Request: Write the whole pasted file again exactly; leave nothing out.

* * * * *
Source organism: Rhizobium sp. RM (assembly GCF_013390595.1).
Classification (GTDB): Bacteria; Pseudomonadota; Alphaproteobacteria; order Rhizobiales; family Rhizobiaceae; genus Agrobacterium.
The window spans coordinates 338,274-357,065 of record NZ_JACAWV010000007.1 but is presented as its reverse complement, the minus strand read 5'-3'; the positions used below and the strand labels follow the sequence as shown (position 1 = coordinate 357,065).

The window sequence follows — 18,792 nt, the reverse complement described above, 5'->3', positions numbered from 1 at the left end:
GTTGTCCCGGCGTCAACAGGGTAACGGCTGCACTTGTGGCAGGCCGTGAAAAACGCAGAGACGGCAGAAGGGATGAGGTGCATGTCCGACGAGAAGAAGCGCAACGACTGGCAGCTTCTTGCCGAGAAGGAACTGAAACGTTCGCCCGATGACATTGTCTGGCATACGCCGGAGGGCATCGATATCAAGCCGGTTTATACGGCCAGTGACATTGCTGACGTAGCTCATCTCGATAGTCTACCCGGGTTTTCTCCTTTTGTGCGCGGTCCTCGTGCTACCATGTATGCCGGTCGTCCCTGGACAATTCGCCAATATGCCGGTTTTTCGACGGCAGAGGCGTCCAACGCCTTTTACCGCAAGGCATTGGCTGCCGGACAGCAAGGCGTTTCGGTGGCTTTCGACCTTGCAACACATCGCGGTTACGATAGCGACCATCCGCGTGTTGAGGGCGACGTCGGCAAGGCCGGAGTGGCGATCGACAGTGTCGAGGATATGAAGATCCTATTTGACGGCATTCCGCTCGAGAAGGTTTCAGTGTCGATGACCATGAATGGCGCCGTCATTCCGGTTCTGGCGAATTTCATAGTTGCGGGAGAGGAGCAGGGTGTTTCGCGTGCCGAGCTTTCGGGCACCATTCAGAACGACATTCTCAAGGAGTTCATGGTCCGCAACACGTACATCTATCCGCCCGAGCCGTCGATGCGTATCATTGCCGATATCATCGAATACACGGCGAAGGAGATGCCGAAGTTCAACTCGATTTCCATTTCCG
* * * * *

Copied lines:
Source organism: Rhizobium sp. RM (assembly GCF_013390595.1).
Classification (GTDB): Bacteria; Pseudomonadota; Alphaproteobacteria; order Rhizobiales; family Rhizobiaceae; genus Agrobacterium.
The window spans coordinates 338,274-357,065 of record NZ_JACAWV010000007.1 but is presented as its reverse complement, the minus strand read 5'-3'; the positions used below and the strand labels follow the sequence as shown (position 1 = coordinate 357,065).

The window sequence follows — 18,792 nt, the reverse complement described above, 5'->3', positions numbered from 1 at the left end:
GTTGTCCCGGCGTCAACAGGGTAACGGCTGCACTTGTGGCAGGCCGTGAAAAACGCAGAGACGGCAGAAGGGATGAGGTGCATGTCCGACGAGAAGAAGCGCAACGACTGGCAGCTTCTTGCCGAGAAGGAACTGAAACGTTCGCCCGATGACATTGTCTGGCATACGCCGGAGGGCATCGATATCAAGCCGGTTTATACGGCCAGTGACATTGCTGACGTAGCTCATCTCGATAGTCTACCCGGGTTTTCTCCTTTTGTGCGCGGTCCTCGTGCTACCATGTATGCCGGTCGTCCCTGGACAATTCGCCAATATGCCGGTTTTTCGACGGCAGAGGCGTCCAACGCCTTTTACCGCAAGGCATTGGCTGCCGGACAGCAAGGCGTTTCGGTGGCTTTCGACCTTGCAACACATCGCGGTTACGATAGCGACCATCCGCGTGTTGAGGGCGACGTCGGCAAGGCCGGAGTGGCGATCGACAGTGTCGAGGATATGAAGATCCTATTTGACGGCATTCCGCTCGAGAAGGTTTCAGTGTCGATGACCATGAATGGCGCCGTCATTCCGGTTCTGGCGAATTTCATAGTTGCGGGAGAGGAGCAGGGTGTTTCGCGTGCCGAGCTTTCGGGCACCATTCAGAACGACATTCTCAAGGAGTTCATGGTCCGCAACACGTACATCTATCCGCCCGAGCCGTCGATGCGTATCATTGCCGATATCATCGAATACACGGCGAAGGAGATGCCGAAGTTCAACTCGATTTCCATTTCCG